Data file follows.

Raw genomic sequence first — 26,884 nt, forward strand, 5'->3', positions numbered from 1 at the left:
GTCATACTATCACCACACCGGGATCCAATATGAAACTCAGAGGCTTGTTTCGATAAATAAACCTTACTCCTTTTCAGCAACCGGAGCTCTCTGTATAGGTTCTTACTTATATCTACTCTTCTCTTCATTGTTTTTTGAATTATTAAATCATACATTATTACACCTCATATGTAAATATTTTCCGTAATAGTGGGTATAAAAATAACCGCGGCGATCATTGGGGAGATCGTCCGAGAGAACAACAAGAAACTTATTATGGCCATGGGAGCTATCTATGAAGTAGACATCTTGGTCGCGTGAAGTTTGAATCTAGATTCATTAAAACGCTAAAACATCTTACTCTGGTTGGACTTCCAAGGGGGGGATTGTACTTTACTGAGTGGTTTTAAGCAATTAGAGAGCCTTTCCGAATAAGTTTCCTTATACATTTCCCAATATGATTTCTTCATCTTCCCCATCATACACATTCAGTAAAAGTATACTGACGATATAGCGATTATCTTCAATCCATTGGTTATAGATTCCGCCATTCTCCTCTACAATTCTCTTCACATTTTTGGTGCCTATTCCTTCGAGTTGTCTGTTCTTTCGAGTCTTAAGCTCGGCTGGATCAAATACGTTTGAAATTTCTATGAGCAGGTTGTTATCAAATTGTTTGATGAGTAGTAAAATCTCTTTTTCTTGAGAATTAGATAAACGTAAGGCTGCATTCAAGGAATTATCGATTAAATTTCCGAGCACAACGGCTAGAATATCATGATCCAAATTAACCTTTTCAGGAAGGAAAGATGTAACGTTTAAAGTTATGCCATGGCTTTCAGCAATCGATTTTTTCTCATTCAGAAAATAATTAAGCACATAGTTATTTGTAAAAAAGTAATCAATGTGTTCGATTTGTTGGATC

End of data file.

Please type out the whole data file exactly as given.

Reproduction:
Raw genomic sequence first — 26,884 nt, forward strand, 5'->3', positions numbered from 1 at the left:
GTCATACTATCACCACACCGGGATCCAATATGAAACTCAGAGGCTTGTTTCGATAAATAAACCTTACTCCTTTTCAGCAACCGGAGCTCTCTGTATAGGTTCTTACTTATATCTACTCTTCTCTTCATTGTTTTTTGAATTATTAAATCATACATTATTACACCTCATATGTAAATATTTTCCGTAATAGTGGGTATAAAAATAACCGCGGCGATCATTGGGGAGATCGTCCGAGAGAACAACAAGAAACTTATTATGGCCATGGGAGCTATCTATGAAGTAGACATCTTGGTCGCGTGAAGTTTGAATCTAGATTCATTAAAACGCTAAAACATCTTACTCTGGTTGGACTTCCAAGGGGGGGATTGTACTTTACTGAGTGGTTTTAAGCAATTAGAGAGCCTTTCCGAATAAGTTTCCTTATACATTTCCCAATATGATTTCTTCATCTTCCCCATCATACACATTCAGTAAAAGTATACTGACGATATAGCGATTATCTTCAATCCATTGGTTATAGATTCCGCCATTCTCCTCTACAATTCTCTTCACATTTTTGGTGCCTATTCCTTCGAGTTGTCTGTTCTTTCGAGTCTTAAGCTCGGCTGGATCAAATACGTTTGAAATTTCTATGAGCAGGTTGTTATCAAATTGTTTGATGAGTAGTAAAATCTCTTTTTCTTGAGAATTAGATAAACGTAAGGCTGCATTCAAGGAATTATCGATTAAATTTCCGAGCACAACGGCTAGAATATCATGATCCAAATTAACCTTTTCAGGAAGGAAAGATGTAACGTTTAAAGTTATGCCATGGCTTTCAGCAATCGATTTTTTCTCATTCAGAAAATAATTAAGCACATAGTTATTTGTAAAAAAGTAATCAATGTGTTCGATTTGTTGGATC